Nicholas Copernicus was born on Feb 19th 1473, and he died in May, 1543. He was born during the times when the pseudoscience of Astrology and the science of Astronomy were regarded as one and the same. Even then, in his letters, he seems to have warned humanity against believing the astrological predictions based on appearance of comets, and planets, since there was no proof linking our own futures and the astrological happenings in the heavens.

Little is known about the man who revolutionized our understanding of the Cosmos. Copernicus was the Healing Physician for the Bishop, and the Canon (an administrator) for the Catholic Church. His private passion, though, was understanding the Cosmos and our place in it. It is poetic to imagine the man standing and observing the night skies for decades almost every night in Torun somewhere in modern day Poland, figuring out what the Ptolemic system got right, understanding Pythagorean Mathematics, scouring books of scientific interest when he had little access to them. Where they were gaps in the current understanding he fearlessly questioned never resting till he came up with a satisfactory explanation and the Mathematics required to support his own hypothesis. Copernicus expanded his initial calculations through rigorous observations all done with the naked eye. (Galileo’s ’spyglass’ as he called his early telescopes would not be available till 1610.)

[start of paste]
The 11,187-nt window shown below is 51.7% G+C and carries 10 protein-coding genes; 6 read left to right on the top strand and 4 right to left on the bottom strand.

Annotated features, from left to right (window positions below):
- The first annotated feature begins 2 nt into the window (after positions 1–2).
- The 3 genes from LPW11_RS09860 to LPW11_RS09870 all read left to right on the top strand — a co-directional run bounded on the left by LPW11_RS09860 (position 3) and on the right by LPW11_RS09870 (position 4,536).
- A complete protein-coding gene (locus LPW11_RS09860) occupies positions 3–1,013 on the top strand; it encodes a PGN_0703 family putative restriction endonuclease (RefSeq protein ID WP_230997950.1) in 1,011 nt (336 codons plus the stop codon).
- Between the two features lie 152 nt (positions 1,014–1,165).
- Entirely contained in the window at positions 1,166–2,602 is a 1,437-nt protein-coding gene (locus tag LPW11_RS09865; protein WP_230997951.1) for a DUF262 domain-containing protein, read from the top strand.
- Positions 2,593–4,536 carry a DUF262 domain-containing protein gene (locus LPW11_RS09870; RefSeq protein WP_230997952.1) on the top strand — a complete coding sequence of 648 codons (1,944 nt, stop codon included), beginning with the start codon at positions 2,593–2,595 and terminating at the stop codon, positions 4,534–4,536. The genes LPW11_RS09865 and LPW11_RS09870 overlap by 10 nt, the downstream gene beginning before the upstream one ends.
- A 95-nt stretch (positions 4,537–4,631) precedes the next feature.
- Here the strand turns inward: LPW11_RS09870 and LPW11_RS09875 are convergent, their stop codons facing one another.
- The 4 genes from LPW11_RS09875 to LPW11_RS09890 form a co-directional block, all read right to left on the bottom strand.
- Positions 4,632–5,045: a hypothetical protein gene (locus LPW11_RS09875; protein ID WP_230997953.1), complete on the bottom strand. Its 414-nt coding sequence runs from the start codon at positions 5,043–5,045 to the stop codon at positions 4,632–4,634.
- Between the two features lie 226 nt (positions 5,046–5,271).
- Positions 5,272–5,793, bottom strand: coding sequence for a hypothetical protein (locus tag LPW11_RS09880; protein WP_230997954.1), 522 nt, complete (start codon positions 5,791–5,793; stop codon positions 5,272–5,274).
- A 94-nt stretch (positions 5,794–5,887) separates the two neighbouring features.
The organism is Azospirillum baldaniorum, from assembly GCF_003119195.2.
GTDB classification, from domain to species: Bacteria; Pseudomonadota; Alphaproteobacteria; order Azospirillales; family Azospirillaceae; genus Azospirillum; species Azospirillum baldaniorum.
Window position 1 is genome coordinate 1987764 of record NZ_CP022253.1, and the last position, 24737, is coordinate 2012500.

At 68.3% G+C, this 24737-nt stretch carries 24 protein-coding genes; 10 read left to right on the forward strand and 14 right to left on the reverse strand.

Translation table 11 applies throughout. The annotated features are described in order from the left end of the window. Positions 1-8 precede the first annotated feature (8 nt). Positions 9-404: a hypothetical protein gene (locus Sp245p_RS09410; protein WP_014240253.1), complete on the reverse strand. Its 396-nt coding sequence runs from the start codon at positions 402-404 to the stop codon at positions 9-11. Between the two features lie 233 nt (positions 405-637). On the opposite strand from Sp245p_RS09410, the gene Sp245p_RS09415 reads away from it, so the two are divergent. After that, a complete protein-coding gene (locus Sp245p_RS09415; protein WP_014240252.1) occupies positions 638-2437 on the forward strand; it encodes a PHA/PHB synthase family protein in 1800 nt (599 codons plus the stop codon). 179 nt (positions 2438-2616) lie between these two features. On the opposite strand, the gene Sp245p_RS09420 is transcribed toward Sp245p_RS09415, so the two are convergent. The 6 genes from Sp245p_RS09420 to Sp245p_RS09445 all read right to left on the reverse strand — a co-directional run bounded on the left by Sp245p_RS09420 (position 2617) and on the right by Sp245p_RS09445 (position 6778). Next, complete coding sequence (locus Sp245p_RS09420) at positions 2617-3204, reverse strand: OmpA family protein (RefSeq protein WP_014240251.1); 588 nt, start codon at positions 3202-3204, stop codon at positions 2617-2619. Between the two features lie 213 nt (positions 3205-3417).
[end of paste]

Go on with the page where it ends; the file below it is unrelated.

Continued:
Copernicus-Boissard
By Theodor de Bry – Uni Mannheim Mateo (Mannheimer Texte Online); Source [1]; Image:[2], Public Domain, https://commons.wikimedia.org/w/index.php?curid=2976063